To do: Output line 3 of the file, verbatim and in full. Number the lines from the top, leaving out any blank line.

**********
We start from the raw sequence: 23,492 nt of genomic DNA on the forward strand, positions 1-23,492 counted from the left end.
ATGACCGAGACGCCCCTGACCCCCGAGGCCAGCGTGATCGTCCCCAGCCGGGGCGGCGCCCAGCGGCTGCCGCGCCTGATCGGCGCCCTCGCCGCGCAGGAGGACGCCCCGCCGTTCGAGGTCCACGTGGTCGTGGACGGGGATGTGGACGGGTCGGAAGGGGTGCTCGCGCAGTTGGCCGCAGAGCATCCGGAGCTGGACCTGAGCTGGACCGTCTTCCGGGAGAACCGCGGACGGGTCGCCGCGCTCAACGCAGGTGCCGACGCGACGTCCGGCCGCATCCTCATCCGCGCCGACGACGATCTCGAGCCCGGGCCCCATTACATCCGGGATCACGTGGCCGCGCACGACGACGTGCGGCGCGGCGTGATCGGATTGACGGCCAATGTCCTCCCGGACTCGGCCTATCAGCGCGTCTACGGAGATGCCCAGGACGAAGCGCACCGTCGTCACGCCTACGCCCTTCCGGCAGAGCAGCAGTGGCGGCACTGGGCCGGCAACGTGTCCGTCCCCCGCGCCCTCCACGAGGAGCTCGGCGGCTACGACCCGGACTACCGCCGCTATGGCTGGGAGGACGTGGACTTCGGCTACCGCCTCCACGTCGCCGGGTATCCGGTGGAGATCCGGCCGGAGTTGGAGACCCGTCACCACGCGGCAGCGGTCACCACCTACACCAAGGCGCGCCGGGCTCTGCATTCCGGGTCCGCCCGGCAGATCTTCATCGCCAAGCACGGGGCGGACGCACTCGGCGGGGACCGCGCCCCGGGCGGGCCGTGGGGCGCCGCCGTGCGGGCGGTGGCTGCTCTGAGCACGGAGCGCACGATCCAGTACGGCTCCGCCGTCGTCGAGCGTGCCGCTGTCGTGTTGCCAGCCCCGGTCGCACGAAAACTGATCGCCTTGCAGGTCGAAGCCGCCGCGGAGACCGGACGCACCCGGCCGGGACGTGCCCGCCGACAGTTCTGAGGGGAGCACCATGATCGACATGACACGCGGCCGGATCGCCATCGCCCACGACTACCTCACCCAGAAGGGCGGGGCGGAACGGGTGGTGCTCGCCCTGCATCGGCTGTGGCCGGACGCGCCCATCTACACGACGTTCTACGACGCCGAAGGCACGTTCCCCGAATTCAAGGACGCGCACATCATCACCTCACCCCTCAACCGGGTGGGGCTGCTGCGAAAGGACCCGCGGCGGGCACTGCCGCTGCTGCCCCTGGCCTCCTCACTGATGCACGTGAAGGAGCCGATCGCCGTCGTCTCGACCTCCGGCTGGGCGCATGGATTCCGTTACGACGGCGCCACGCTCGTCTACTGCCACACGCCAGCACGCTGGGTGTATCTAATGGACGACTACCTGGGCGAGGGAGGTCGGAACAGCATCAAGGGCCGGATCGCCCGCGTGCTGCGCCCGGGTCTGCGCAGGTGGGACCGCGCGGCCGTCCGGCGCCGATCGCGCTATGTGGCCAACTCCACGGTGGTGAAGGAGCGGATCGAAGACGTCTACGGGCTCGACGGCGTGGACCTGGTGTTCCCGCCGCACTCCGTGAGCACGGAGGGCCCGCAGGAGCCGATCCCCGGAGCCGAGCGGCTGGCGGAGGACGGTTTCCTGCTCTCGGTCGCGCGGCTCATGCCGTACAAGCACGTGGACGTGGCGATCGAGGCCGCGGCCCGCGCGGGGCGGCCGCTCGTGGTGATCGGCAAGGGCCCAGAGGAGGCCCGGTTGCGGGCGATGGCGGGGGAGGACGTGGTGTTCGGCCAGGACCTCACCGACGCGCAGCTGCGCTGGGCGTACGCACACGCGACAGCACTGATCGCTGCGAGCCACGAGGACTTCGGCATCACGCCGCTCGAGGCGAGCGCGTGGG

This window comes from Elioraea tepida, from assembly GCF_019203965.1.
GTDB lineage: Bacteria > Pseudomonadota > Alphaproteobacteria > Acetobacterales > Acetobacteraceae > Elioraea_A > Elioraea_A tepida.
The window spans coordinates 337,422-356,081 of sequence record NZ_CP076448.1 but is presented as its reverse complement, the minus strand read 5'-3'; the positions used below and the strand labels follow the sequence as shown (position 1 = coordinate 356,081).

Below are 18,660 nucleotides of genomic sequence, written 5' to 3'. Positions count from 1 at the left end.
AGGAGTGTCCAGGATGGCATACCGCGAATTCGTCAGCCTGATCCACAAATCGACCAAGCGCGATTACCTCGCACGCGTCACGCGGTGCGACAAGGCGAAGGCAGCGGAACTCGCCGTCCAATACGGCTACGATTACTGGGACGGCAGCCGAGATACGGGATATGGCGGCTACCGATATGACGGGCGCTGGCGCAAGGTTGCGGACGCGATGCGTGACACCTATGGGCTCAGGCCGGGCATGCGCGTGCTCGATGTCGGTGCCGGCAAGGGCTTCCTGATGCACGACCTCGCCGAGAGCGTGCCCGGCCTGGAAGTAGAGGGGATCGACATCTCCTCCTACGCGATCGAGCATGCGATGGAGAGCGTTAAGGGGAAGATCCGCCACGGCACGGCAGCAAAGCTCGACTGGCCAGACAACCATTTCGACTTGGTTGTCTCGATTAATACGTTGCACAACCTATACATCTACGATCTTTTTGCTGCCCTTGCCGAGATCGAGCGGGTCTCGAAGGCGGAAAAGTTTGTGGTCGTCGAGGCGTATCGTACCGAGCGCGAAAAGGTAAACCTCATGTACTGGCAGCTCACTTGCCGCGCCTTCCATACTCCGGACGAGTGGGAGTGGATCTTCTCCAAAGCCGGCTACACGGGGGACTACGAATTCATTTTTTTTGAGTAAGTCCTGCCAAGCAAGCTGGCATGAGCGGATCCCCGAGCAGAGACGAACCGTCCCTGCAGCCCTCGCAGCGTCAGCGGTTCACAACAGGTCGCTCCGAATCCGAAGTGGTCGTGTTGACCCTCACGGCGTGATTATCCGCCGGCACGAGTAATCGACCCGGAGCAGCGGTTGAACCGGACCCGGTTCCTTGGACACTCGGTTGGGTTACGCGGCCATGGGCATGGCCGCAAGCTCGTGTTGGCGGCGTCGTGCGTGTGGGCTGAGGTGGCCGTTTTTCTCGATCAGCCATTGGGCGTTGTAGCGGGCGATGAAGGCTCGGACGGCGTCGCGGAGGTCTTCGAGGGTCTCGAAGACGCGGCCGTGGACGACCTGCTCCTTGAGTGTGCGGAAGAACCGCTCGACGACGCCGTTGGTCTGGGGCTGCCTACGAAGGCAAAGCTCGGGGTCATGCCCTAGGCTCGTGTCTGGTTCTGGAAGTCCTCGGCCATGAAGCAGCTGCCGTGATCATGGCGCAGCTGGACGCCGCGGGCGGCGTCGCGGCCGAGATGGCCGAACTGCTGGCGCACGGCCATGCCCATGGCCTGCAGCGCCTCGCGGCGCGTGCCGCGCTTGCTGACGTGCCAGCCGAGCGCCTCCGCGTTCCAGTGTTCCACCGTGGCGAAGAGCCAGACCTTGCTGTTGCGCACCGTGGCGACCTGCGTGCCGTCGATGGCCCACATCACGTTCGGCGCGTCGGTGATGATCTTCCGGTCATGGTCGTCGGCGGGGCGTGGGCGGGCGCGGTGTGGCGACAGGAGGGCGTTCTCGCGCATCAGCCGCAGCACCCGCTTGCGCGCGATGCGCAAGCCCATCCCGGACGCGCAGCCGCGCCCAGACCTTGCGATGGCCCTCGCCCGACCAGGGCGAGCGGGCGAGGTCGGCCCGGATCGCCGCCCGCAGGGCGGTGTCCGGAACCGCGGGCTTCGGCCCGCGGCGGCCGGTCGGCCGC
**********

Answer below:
This window comes from Elioraea tepida, from assembly GCF_019203965.1.